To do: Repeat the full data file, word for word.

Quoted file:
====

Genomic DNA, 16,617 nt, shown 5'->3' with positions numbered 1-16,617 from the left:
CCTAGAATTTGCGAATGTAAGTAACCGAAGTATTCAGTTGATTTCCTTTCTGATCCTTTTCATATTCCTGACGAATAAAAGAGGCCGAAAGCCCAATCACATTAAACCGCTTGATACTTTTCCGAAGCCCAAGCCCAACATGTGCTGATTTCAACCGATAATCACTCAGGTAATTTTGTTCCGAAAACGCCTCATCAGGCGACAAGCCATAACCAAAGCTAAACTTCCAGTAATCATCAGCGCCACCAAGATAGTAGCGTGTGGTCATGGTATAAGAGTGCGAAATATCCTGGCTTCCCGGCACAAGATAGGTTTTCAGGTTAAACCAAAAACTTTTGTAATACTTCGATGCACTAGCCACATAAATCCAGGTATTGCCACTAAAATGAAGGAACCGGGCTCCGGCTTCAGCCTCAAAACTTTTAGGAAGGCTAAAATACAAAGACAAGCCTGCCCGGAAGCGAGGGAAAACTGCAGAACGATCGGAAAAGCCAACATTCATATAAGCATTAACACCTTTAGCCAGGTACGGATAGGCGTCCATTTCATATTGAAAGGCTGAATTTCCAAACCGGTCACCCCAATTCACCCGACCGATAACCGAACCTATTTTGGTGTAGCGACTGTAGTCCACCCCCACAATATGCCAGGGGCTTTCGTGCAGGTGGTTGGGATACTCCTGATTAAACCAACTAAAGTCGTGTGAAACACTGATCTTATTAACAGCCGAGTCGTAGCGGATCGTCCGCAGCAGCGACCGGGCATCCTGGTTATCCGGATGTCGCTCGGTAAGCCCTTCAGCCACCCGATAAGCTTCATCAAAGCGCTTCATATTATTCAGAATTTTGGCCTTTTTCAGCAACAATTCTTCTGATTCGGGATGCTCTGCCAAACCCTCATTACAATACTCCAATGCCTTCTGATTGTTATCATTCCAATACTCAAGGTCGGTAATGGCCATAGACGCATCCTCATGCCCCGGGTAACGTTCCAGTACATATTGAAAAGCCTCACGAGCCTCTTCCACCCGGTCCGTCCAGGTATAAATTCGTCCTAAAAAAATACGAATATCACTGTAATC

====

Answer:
Genomic DNA, 16,617 nt, shown 5'->3' with positions numbered 1-16,617 from the left:
CCTAGAATTTGCGAATGTAAGTAACCGAAGTATTCAGTTGATTTCCTTTCTGATCCTTTTCATATTCCTGACGAATAAAAGAGGCCGAAAGCCCAATCACATTAAACCGCTTGATACTTTTCCGAAGCCCAAGCCCAACATGTGCTGATTTCAACCGATAATCACTCAGGTAATTTTGTTCCGAAAACGCCTCATCAGGCGACAAGCCATAACCAAAGCTAAACTTCCAGTAATCATCAGCGCCACCAAGATAGTAGCGTGTGGTCATGGTATAAGAGTGCGAAATATCCTGGCTTCCCGGCACAAGATAGGTTTTCAGGTTAAACCAAAAACTTTTGTAATACTTCGATGCACTAGCCACATAAATCCAGGTATTGCCACTAAAATGAAGGAACCGGGCTCCGGCTTCAGCCTCAAAACTTTTAGGAAGGCTAAAATACAAAGACAAGCCTGCCCGGAAGCGAGGGAAAACTGCAGAACGATCGGAAAAGCCAACATTCATATAAGCATTAACACCTTTAGCCAGGTACGGATAGGCGTCCATTTCATATTGAAAGGCTGAATTTCCAAACCGGTCACCCCAATTCACCCGACCGATAACCGAACCTATTTTGGTGTAGCGACTGTAGTCCACCCCCACAATATGCCAGGGGCTTTCGTGCAGGTGGTTGGGATACTCCTGATTAAACCAACTAAAGTCGTGTGAAACACTGATCTTATTAACAGCCGAGTCGTAGCGGATCGTCCGCAGCAGCGACCGGGCATCCTGGTTATCCGGATGTCGCTCGGTAAGCCCTTCAGCCACCCGATAAGCTTCATCAAAGCGCTTCATATTATTCAGAATTTTGGCCTTTTTCAGCAACAATTCTTCTGATTCGGGATGCTCTGCCAAACCCTCATTACAATACTCCAATGCCTTCTGATTGTTATCATTCCAATACTCAAGGTCGGTAATGGCCATAGACGCATCCTCATGCCCCGGGTAACGTTCCAGTACATATTGAAAAGCCTCACGAGCCTCTTCCACCCGGTCCGTCCAGGTATAAATTCGTCCTAAAAAAATACGAATATCACTGTAATC